The nature of Canada’s geography underpinned the structure of its economic organization. Not only did the ecosystems of the Atlantic fisheries, eastern forests, and northern tundra contribute an array of commodities, but they also did much to regulate seasonal rhythms of activity and modes of exploitation.
Agriculture dominated Canada’s economic activity in the latter part of the 19th century, providing somewhere around 30% of its Gross National Product (GNP). The manufacturing and service sectors vied with one another for second place; both grew in their share of the GNP through the period, virtually matching agriculture by 1890. A large part of both the manufacturing and service sectors, however, continued to rely heavily upon the processing of primary resources. In 1870, for example, grist milling accounted for 18% and the wood-products industries for at least 14% of all manufacturing. When all forest products including square timber (pine and hardwoods), sawlogs for deals, planks and boards, and firewood are considered, forest resources and their processing may have accounted for up to 20% of the total economy. The fishery and the fur trade, despite their continued presence over large areas, their importance in the export market, and their distinctive life ways, made only minor contributions to total Canadian production.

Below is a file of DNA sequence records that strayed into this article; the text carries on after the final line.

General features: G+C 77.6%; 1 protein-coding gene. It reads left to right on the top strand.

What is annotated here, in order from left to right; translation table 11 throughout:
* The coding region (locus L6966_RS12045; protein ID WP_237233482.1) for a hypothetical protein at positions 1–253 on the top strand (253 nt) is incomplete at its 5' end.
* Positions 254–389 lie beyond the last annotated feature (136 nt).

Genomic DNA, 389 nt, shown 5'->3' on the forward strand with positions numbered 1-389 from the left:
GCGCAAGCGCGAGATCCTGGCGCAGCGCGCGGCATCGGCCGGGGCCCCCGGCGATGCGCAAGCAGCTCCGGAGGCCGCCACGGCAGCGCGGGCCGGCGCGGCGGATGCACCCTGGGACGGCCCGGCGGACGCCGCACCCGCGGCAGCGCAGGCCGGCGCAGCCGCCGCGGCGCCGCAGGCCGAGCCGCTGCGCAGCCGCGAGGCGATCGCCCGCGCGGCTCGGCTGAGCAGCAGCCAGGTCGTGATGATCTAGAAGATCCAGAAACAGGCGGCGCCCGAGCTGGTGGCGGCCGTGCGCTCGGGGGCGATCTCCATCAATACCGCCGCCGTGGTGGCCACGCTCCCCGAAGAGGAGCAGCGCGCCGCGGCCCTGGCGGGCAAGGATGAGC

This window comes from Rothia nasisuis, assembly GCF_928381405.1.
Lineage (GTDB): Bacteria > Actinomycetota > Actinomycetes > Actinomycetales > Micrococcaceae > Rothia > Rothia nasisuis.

By the 1920s the primary sector no longer played a dominant role in Canada’s economy. Already by 1891 primary production amounted to less than 30% of the national output and by 1926 it had declined to 23%. Agriculture remained most important but its relative position had diminished in spite of the settlement of the western plains in the 1891-1926 period. The value of agricultural production grew on average only 2.6% per annum, more slowly than the economy as a whole with an average annual growth rate of 3.8% between 1891 and 1926. Forestry, which had provided Canada’s leading export for most of the 19th century, was on the wane. Although pulpwood production increasingly rose to offset the slower growth of lumber output, and rapid developments in the forest industry in British Columbia to some extent offset decline in eastern Canada, the growth in the forest industry was on average only 3.3% per annum. Fishing was the slowest-growing primary activity with an average annual growth rate of 1.2% in the 35-year period.
Mining with an average annual growth rate of 4.5% gave the most impressive performance of the primary industries. Around the turn of the century the output of gold rose dramatically with the Klondike rush and then during the First World War the mining of both coal and non-ferrous metals increased greatly. The largest increase in the value of mining output occurred in the mid-1920s with new discoveries of complex mineral deposits that included precious metals in combination with base metals.
This slideshow contains 9 archival photos, images and watercolours depicting aspects of logging and handling of timber in British Columbia, Ontario, Quebec and New Brunswick.